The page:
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Climate migration: A mobile idea

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If you have a question about this talk, please contact Dr Nanna K L Kaalund.

Since the mid-1980s, research into climate change’s influence on human migration has grown, attracting interest from academics in various disciplines, journalists, and professionals in NGOs and international organisations. At the highest-level, debates have focused on two issues with the idea of ‘climate migration’. First, its validity: does it designate actually-occurring phenomena? If so, how do we best identify the places and people affected, and what policies should we pursue? Second, its usefulness. Does discussing climate migration stimulate action on climate change, for example, or might it be a dangerous topic that risks stoking fears of invasion in countries where anti-immigrant sentiment is already rife? In this talk, I provide an overview of how these debates are playing out in France, where I have been conducting interviews for the past year. I explore how this idea has emerged and circulates within and across different networks of actors. I pay particular attention to the practices – quantification, case studies, expert auditions, report writing, actor-mapping exercises, storytelling – that contribute to the formulation and spread of ideas about climate migration, but may also involve limits to their further circulation.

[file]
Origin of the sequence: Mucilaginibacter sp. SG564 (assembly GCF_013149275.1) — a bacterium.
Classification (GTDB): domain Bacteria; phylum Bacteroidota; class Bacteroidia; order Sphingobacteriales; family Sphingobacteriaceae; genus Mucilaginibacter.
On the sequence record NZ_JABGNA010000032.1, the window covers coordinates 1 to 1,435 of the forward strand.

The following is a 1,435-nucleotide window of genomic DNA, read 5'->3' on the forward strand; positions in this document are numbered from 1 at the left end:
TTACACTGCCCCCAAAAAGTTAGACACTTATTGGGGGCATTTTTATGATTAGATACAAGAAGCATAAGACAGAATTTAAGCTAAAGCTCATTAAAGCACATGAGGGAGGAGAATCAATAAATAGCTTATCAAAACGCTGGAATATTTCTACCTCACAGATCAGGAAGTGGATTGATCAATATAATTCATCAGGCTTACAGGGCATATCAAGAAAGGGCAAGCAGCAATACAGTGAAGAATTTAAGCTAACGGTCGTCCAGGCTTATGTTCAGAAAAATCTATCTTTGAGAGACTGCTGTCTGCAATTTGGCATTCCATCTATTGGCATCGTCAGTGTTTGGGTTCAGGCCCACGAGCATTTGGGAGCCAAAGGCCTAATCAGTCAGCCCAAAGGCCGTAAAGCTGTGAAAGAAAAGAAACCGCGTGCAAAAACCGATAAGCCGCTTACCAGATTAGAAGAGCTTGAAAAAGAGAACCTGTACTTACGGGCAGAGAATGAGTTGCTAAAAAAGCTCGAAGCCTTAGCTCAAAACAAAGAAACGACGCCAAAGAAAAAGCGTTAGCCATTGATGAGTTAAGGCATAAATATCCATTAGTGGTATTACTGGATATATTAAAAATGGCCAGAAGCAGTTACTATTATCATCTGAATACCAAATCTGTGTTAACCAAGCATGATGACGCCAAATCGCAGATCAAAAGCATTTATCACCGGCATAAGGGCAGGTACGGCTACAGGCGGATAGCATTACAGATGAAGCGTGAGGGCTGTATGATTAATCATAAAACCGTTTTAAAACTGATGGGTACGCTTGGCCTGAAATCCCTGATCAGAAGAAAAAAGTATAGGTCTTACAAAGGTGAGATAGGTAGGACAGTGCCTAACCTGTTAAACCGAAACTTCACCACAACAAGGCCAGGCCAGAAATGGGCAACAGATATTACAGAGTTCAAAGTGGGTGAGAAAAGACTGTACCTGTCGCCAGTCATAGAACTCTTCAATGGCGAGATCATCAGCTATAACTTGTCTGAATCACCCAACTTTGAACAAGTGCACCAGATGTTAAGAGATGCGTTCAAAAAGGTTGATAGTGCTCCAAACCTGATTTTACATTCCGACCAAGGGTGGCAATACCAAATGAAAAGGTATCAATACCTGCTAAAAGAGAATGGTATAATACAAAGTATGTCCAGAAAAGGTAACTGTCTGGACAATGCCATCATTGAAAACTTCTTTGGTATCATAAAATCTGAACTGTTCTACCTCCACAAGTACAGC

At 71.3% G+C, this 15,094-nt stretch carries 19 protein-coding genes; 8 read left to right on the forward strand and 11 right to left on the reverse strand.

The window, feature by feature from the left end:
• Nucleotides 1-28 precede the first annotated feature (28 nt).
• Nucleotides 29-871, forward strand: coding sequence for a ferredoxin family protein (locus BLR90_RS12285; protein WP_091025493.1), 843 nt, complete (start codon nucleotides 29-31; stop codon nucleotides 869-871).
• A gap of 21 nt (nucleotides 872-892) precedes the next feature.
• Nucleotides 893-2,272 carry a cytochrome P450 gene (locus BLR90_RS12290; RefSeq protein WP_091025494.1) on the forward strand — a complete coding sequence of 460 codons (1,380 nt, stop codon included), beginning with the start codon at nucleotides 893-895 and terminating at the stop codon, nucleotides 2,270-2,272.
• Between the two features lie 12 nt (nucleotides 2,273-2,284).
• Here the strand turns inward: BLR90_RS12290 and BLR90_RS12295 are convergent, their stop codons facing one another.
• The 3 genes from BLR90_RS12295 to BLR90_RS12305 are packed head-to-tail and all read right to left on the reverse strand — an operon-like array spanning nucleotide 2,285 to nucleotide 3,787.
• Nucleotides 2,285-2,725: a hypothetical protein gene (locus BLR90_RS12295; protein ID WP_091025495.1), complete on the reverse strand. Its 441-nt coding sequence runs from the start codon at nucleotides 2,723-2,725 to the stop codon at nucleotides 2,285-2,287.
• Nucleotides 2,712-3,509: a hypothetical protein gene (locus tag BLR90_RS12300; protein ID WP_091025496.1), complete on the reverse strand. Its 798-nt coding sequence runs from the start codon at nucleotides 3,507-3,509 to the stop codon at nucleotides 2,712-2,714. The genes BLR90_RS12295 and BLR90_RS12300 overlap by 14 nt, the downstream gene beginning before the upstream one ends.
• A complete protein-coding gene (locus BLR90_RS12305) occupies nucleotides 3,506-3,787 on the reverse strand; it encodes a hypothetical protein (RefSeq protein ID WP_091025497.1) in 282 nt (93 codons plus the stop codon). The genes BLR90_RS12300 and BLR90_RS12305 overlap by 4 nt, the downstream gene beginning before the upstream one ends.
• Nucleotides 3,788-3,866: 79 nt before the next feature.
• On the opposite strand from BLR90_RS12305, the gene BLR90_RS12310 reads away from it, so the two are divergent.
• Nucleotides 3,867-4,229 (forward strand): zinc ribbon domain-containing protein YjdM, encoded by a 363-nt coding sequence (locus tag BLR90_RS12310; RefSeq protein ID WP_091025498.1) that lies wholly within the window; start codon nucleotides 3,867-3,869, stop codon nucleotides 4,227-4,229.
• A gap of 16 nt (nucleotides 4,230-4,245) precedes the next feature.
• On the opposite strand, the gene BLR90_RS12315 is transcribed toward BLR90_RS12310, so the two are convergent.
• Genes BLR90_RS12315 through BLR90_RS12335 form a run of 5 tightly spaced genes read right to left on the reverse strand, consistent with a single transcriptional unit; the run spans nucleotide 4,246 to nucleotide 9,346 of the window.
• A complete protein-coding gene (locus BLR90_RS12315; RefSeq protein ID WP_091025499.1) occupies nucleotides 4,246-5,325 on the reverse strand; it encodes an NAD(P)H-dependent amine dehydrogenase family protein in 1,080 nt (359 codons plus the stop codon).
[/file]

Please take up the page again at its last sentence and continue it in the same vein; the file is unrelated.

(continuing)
This talk is part of the Darwin College Humanities and Social Sciences Group series.

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